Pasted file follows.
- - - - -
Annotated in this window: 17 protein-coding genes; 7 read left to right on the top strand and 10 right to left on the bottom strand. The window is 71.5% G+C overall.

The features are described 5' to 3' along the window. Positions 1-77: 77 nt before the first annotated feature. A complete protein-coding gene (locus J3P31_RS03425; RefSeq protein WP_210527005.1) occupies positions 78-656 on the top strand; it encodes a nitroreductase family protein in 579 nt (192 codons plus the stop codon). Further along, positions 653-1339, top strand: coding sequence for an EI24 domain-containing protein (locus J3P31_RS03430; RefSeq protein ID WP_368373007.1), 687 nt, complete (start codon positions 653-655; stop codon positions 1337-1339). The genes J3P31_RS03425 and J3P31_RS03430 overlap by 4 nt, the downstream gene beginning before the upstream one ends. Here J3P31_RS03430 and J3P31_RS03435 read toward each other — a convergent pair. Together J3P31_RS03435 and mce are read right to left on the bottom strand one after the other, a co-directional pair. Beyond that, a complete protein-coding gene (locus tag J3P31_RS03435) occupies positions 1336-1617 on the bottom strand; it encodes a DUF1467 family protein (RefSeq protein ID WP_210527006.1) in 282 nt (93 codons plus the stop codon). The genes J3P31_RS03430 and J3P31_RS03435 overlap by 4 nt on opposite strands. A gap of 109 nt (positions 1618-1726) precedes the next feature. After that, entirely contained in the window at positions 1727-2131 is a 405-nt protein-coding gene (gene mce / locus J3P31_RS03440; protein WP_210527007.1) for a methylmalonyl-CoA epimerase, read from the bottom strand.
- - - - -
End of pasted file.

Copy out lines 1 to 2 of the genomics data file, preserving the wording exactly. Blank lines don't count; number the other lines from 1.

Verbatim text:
Annotated in this window: 17 protein-coding genes; 7 read left to right on the top strand and 10 right to left on the bottom strand. The window is 71.5% G+C overall.

The features are described 5' to 3' along the window. Positions 1-77: 77 nt before the first annotated feature. A complete protein-coding gene (locus J3P31_RS03425; RefSeq protein WP_210527005.1) occupies positions 78-656 on the top strand; it encodes a nitroreductase family protein in 579 nt (192 codons plus the stop codon). Further along, positions 653-1339, top strand: coding sequence for an EI24 domain-containing protein (locus J3P31_RS03430; RefSeq protein ID WP_368373007.1), 687 nt, complete (start codon positions 653-655; stop codon positions 1337-1339). The genes J3P31_RS03425 and J3P31_RS03430 overlap by 4 nt, the downstream gene beginning before the upstream one ends. Here J3P31_RS03430 and J3P31_RS03435 read toward each other — a convergent pair. Together J3P31_RS03435 and mce are read right to left on the bottom strand one after the other, a co-directional pair. Beyond that, a complete protein-coding gene (locus tag J3P31_RS03435) occupies positions 1336-1617 on the bottom strand; it encodes a DUF1467 family protein (RefSeq protein ID WP_210527006.1) in 282 nt (93 codons plus the stop codon). The genes J3P31_RS03430 and J3P31_RS03435 overlap by 4 nt on opposite strands. A gap of 109 nt (positions 1618-1726) precedes the next feature. After that, entirely contained in the window at positions 1727-2131 is a 405-nt protein-coding gene (gene mce / locus J3P31_RS03440; protein WP_210527007.1) for a methylmalonyl-CoA epimerase, read from the bottom strand.